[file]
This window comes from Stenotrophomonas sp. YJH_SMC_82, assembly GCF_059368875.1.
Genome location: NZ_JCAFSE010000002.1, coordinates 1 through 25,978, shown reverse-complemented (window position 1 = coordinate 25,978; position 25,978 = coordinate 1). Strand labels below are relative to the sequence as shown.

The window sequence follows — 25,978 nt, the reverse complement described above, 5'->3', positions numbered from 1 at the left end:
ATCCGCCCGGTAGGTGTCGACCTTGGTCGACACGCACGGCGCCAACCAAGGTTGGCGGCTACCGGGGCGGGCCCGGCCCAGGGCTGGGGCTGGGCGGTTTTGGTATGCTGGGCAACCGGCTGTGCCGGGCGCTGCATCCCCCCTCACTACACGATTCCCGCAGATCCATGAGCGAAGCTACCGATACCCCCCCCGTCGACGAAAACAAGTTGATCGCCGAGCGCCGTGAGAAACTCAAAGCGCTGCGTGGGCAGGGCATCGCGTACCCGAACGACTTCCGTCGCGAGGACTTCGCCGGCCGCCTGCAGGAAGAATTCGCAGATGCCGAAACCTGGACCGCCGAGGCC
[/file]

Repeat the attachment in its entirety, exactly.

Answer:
This window comes from Stenotrophomonas sp. YJH_SMC_82, assembly GCF_059368875.1.
Genome location: NZ_JCAFSE010000002.1, coordinates 1 through 25,978, shown reverse-complemented (window position 1 = coordinate 25,978; position 25,978 = coordinate 1). Strand labels below are relative to the sequence as shown.

The window sequence follows — 25,978 nt, the reverse complement described above, 5'->3', positions numbered from 1 at the left end:
ATCCGCCCGGTAGGTGTCGACCTTGGTCGACACGCACGGCGCCAACCAAGGTTGGCGGCTACCGGGGCGGGCCCGGCCCAGGGCTGGGGCTGGGCGGTTTTGGTATGCTGGGCAACCGGCTGTGCCGGGCGCTGCATCCCCCCTCACTACACGATTCCCGCAGATCCATGAGCGAAGCTACCGATACCCCCCCCGTCGACGAAAACAAGTTGATCGCCGAGCGCCGTGAGAAACTCAAAGCGCTGCGTGGGCAGGGCATCGCGTACCCGAACGACTTCCGTCGCGAGGACTTCGCCGGCCGCCTGCAGGAAGAATTCGCAGATGCCGAAACCTGGACCGCCGAGGCC